Yoshi’s Crafted World is the latest in the spin-off platforming series that began with Super Mario World 2: Yoshi’s Island. Since that entry, Yoshi has ditched Baby Mario (thank God) and is off doing his own thing. The gameplay that remained much the same, though. You shoot eggs, turn enemies into eggs, and generally do a lot of egg-related stuff.
The hook in Yoshi’s Crafted World is that it’s… well… crafted. Yoshi’s whole universe is made out of paper mache, bottle caps, empty cans, macaroni, and whatnot. Instead of the Mushroom Kingdom, the Yoshis of this game live in a world straight out of a kindergarten art class, and it’s absolutely adorable.
Yoshi’s Crafted World Review | The same with a twist
Yoshi’s Crafted World begins with Kamek and Baby Bowser wrecking the Sundream Stone and scattering its gems everywhere. The Sundream Stone is one of the Yoshi’s best friends, so they’re obviously upset. Your quest is to gather the five missing gems and restore the Sundream Stone to full power.
To find the gems you have to traverse a linear world map, passing through levels as you go. Most of the enemies you encounter are crafted versions of familiar faces. You’ll meet Shy Guys and Koopa Troopas and old allies like Poochy. There are a few new enemies and characters, but for the most part, the cast remains the same as it has been since Yoshi’s Island.
The gameplay loop also comes straight from previous entries in the Yoshi series. It’s a 2D platformer, and you defeat enemies by stomping on their heads or shooting them with eggs. Crafted World also hides things in the foreground and background, and you can interact with items that aren’t on your plane of movement by shooting them with eggs. There are also branching paths now and again that allows you to take alternate routes. Sometimes these let you bypass part of a level or work to make a puzzle more complicated.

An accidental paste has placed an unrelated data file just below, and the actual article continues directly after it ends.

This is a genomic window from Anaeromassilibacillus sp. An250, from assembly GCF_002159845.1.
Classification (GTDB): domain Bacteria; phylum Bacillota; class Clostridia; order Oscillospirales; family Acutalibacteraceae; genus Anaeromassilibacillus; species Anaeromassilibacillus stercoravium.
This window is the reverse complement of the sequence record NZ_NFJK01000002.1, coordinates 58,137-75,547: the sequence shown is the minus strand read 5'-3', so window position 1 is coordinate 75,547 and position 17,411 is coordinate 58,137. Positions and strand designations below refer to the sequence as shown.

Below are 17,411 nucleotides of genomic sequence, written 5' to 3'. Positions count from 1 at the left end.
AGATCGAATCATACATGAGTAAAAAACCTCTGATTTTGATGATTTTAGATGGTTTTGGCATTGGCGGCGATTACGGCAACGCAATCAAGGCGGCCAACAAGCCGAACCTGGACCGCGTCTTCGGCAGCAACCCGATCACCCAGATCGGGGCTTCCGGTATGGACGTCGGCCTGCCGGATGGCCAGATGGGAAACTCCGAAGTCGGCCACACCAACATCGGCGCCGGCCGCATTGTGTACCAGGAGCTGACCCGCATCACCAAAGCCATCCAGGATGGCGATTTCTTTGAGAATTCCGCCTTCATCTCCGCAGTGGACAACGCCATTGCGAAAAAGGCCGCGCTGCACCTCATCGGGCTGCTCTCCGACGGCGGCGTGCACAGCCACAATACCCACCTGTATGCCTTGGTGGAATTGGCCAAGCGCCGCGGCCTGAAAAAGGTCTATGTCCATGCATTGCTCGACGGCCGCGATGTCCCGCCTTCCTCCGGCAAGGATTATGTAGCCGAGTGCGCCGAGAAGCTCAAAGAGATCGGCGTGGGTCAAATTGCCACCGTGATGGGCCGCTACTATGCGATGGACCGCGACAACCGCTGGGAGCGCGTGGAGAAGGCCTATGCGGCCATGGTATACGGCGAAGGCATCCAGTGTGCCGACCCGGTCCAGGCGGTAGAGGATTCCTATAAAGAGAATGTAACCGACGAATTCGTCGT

Yoshi’s Crafted World Review | Crafting some fun
For the most part, you’re not going to find a lot of challenge in Yoshi’s Crafted World. This is a game that’s suited for all ages, so expect a relaxing time through colorful levels more than a grinding twitch platformer. Enough is going on here to keep the most hardened gamer’s attention, though.
Shooting eggs is a 2.5D affair in Yoshi’s Crafted World, and progressing through levels isn’t so much a point A to B affair. To advance in the game, you need to collect flowers, which can be exchanged for access to new levels. You can find these flowers scattered throughout the level, but you also get them for finding all the hidden red coins in a level or reaching a certain amount of little hearts.
Since you can toss your eggs into the foreground and background, as well as horizontally, it opens up a lot more possibilities for exploration and discovery. Knocking over a little paper bush with an egg might reveal a flower or alternate path. It makes the levels feel a lot more dynamic than in the past Yoshi games and keeps the gameplay from getting stale.
Yoshi’s Crafted World Review | Playing dress-up
Levels in Yoshi’s Crafted World have quite a bit more replay value than you’d think at first glance. Most major levels have collectibles you’ll want to keep coming back for. In particular, there are a ton of costumes you can earn that let you dress Yoshi up, which is pretty much the best idea ever.